In lieu of an abstract, here is a brief excerpt of the content:

Notes On Contributors Sara Guyer is a Professor at the University of Wisconsin, Madison, where she directs the Center for the Humanities. She is the author of Romanticism After Auschwitz (Stanford, 2007) and is completing a book on John Clare. Brian P. Elliott is a post-doctoral fellow at Ohio University, where he works in American Literature and Transatlantic Romanti­ cism. His current project explores the social uses of revenge in Ameri­ can frontier romances. Morton D. Paley is co-editor of Blake: An Illustrated Quarterly. His current research is on the art of George Romney. Judith Bailey Slagle received her Ph.D. in English from The University ofTennessee and is currently Professor and Chair ofLitera­ ture and Language at East Tennessee State University where she re­ ceived the College of Arts & Sciences Distinguished Research Award for 2007-8. Her publications include editions of Thomas Shadwell’s plays as well as articles and book chapters on Shadwell, John Dryden, John Cleland, Henry Fielding, Mary Berry, Anne Home Hunter, Joanna Baillie and Margaret Holford Hodson. She is editor of the two-volume Collected Letters of Joanna Baillie (Fairleigh Dickinson, 1999), co-editor of Prologues, Epilogues, Curtain-Raisers, and Afterpieces: the Rest ofthe Eighteenth-Century London Stage (U ofDelaware P, 2007), and author ofJoanna Baillie: A Literary Life (Fairleigh Dickinson, 2002) and the forthcoming Romantic Appropriations of History: The Legends of Joanna Baillie and Margaret Holford Hodson (Fairleigh Dickinson). Richard S. Peterson, who has taught at Princeton, Virginia, Yale, and now the University of Connecticut, Storrs, is the author of Imitation and Praise in the Poems of Ben Jonson (Yale, 1981; 2nd edn., Ashgate, 2011), and monographs and articles on Jonson, Spenser, Donne, Herbert, Coleridge, Yeats, and Joyce. His edited collection of new work by various hands, Jonsonian Soundings: Essays on the Plays, Poems, and Masques, will appear with AMS Press in 2013, and in prep­ aration is a book on “John Donne’s Monument in St. Paul’s: Material History and Monument Tradition.” 119 120 NOTES ON CONTRIBUTORS Charles J. Rzepka, editor of SiR, is Professor ofEnglish at Boston University, where he teaches courses in British Romanticism, detec­ tive and crime fiction, and critical writing. He is the author of books and articles on Romantic poetry, Thomas De Quincey, William Godwin, and Raymond Chandler, among others. Robert Mitchell is an Associate Professor at Duke University, and his research focuses on eighteenth-century and British Romantic liter­ ature. He is author of Sympathy and the State in the Romantic Era: Sys­ tems', State Finance, and the Shadows ofFuturity (2007), as well as articles on sympathy and systems in the eighteenth century and Romantic era. He is currently finishing a book on Romantic-era experiment and vi­ talism. Andrew Lincoln teaches in the English Department at Queen Mary, University of London. He is currently working on the culture of war in eighteenth-century Britain. Nf.ii. Ramsey is an Australian Research Council Postdoctoral Fellow in the School of Humanities and Communication Arts, the University ofWestern Sydney. He is author ofthe recently published The Military Memoir and Romantic Literary Culture, 1780—1835 (Ashgate, 2011). His current research continues to focus on Enlightenment and Romanticera war writing. David Collings is Professor of English at Bowdoin College. He is author of Wordsworthian Errancies: The Poetics of Cultural Dismemberment (Johns Hopkins, 1994), Monstrous Society: Reciprocity, Discipline, and the Political Uncanny, c. 1780—1848 (Bucknell, 2009), and is seeking publish­ ers for a book written for the general reader, “Stolen Future, Broken Present: On Living with Climate Change.” Jacques Khalip and he co­ edited a special issue on “Romanticism and Disaster” for Romantic Cir­ cles Praxis early this year, and his current book project is tentatively en­ titled “Disastrous Subjectivities: Romanticism, Catastrophism, and the Real.” Michael O’Neill is Professor of English at Durham University, UK, where he was a Director of the University’s Institute of Ad­ vanced Study from its inception (in 2005) to the end of April 2012. His books include The All-Sustaining Air: Romantic Legacies and Re­ newals in British, American, and Irish Poetry since 1900 (2007), Romanticism and the Self-Conscious Poem (2003), and The Human Mind’s Imaginings: Conflict and Achievement...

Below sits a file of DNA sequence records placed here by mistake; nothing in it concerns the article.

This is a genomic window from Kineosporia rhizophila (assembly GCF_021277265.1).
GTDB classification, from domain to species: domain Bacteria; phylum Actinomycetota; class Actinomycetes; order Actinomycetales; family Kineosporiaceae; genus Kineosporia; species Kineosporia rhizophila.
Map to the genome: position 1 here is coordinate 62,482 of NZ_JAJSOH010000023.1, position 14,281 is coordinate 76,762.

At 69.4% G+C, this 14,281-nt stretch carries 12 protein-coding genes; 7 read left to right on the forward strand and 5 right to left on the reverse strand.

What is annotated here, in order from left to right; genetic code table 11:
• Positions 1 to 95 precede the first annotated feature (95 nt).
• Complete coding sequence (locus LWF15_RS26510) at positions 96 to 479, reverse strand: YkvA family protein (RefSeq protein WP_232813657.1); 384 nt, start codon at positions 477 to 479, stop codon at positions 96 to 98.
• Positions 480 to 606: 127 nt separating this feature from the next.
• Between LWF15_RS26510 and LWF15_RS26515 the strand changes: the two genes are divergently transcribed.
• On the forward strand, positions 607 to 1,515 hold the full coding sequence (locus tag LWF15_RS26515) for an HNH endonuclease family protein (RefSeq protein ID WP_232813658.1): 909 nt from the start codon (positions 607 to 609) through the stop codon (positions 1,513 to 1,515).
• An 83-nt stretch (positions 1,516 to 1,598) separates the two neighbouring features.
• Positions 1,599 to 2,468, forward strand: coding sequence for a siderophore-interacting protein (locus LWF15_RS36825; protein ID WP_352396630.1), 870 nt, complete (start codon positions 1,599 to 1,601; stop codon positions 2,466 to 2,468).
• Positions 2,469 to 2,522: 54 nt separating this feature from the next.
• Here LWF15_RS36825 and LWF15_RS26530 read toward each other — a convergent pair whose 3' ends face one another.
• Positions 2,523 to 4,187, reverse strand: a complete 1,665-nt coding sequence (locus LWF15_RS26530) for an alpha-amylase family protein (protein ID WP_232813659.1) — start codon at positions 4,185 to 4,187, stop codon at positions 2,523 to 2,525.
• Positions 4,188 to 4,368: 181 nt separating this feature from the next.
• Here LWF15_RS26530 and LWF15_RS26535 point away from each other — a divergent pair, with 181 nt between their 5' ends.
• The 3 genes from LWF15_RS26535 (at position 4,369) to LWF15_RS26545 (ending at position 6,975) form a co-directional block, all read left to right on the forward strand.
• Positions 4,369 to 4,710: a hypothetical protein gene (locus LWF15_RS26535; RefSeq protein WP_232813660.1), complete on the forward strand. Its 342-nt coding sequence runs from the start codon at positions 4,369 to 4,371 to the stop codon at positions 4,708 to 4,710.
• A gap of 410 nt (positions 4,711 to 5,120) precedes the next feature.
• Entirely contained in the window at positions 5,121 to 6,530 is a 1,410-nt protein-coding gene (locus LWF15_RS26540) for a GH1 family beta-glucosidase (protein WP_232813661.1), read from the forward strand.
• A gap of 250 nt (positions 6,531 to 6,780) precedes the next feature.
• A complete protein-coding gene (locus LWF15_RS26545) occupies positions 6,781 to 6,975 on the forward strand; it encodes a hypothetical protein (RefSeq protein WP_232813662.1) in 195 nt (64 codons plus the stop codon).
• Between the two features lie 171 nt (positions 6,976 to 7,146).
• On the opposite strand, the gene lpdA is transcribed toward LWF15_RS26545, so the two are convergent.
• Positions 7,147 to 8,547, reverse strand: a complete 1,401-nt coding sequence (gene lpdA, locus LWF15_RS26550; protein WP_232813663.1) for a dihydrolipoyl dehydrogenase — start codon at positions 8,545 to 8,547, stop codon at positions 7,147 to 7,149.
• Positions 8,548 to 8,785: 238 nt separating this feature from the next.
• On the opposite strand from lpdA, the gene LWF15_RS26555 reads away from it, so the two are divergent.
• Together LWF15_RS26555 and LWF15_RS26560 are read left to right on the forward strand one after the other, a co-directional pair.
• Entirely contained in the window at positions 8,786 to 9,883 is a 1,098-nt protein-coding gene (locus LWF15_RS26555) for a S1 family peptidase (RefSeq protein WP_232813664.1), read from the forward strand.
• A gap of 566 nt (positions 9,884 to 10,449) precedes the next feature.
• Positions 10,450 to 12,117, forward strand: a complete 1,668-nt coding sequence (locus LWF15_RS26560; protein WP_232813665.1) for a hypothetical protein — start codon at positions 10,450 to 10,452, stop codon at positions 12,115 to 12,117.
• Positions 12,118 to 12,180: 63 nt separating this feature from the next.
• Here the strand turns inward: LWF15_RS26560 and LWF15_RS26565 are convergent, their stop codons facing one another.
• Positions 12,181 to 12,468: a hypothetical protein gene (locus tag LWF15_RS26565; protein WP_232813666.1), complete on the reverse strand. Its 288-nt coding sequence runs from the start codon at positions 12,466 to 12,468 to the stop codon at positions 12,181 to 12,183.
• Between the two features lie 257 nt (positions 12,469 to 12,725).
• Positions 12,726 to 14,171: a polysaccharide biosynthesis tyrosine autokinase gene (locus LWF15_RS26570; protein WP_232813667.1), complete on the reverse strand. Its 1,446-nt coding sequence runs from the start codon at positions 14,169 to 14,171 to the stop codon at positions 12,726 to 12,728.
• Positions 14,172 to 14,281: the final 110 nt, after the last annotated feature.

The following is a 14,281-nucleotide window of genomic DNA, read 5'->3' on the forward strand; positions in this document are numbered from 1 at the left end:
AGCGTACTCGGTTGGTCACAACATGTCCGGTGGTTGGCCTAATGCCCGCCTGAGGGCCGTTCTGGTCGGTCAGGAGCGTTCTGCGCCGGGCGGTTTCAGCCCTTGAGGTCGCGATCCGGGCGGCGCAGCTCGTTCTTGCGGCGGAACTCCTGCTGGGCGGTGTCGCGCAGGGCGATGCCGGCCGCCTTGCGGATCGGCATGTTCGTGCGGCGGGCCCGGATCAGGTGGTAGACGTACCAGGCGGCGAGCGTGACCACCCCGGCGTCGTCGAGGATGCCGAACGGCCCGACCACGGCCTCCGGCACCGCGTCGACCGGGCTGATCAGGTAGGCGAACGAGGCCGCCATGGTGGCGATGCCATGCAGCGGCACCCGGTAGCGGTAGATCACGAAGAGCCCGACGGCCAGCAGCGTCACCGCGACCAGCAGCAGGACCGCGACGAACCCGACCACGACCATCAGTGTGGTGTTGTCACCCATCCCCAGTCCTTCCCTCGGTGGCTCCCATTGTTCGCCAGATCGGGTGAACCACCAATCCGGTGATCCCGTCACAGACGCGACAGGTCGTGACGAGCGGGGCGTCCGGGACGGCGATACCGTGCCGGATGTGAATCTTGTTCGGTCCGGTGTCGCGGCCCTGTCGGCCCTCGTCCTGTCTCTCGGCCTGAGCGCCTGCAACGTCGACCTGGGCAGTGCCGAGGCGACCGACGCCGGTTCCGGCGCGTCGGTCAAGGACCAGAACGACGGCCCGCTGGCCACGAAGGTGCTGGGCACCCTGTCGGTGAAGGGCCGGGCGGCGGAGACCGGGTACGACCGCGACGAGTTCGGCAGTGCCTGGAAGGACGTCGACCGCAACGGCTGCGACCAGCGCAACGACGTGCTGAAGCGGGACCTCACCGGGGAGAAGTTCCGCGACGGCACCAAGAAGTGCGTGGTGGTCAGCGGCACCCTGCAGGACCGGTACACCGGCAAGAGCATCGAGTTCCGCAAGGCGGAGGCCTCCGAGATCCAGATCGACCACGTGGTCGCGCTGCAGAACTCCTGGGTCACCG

Additional Information

Print ISSN
pp. 119-121
Launched on MUSE
Open Access
Back To Top

This website uses cookies to ensure you get the best experience on our website. Without cookies your experience may not be seamless.